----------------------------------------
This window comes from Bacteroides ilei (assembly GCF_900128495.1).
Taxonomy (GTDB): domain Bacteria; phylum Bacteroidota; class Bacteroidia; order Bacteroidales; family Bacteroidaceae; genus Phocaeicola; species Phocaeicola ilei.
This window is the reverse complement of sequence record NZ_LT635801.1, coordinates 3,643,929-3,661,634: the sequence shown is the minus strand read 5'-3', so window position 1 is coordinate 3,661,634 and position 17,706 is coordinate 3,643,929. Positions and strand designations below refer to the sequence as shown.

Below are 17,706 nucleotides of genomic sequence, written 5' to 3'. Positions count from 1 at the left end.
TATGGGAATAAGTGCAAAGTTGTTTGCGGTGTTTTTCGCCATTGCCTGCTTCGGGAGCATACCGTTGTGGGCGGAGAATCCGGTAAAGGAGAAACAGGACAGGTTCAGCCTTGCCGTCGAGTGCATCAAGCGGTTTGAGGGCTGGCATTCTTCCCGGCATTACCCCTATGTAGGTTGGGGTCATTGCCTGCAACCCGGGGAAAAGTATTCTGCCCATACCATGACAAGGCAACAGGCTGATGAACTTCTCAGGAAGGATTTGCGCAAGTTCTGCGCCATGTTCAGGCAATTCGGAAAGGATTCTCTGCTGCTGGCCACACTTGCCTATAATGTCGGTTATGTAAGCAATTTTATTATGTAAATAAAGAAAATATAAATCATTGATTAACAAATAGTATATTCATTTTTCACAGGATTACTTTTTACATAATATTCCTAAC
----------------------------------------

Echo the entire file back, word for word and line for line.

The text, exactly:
This window comes from Bacteroides ilei (assembly GCF_900128495.1).
Taxonomy (GTDB): domain Bacteria; phylum Bacteroidota; class Bacteroidia; order Bacteroidales; family Bacteroidaceae; genus Phocaeicola; species Phocaeicola ilei.
This window is the reverse complement of sequence record NZ_LT635801.1, coordinates 3,643,929-3,661,634: the sequence shown is the minus strand read 5'-3', so window position 1 is coordinate 3,661,634 and position 17,706 is coordinate 3,643,929. Positions and strand designations below refer to the sequence as shown.

Below are 17,706 nucleotides of genomic sequence, written 5' to 3'. Positions count from 1 at the left end.
TATGGGAATAAGTGCAAAGTTGTTTGCGGTGTTTTTCGCCATTGCCTGCTTCGGGAGCATACCGTTGTGGGCGGAGAATCCGGTAAAGGAGAAACAGGACAGGTTCAGCCTTGCCGTCGAGTGCATCAAGCGGTTTGAGGGCTGGCATTCTTCCCGGCATTACCCCTATGTAGGTTGGGGTCATTGCCTGCAACCCGGGGAAAAGTATTCTGCCCATACCATGACAAGGCAACAGGCTGATGAACTTCTCAGGAAGGATTTGCGCAAGTTCTGCGCCATGTTCAGGCAATTCGGAAAGGATTCTCTGCTGCTGGCCACACTTGCCTATAATGTCGGTTATGTAAGCAATTTTATTATGTAAATAAAGAAAATATAAATCATTGATTAACAAATAGTATATTCATTTTTCACAGGATTACTTTTTACATAATATTCCTAAC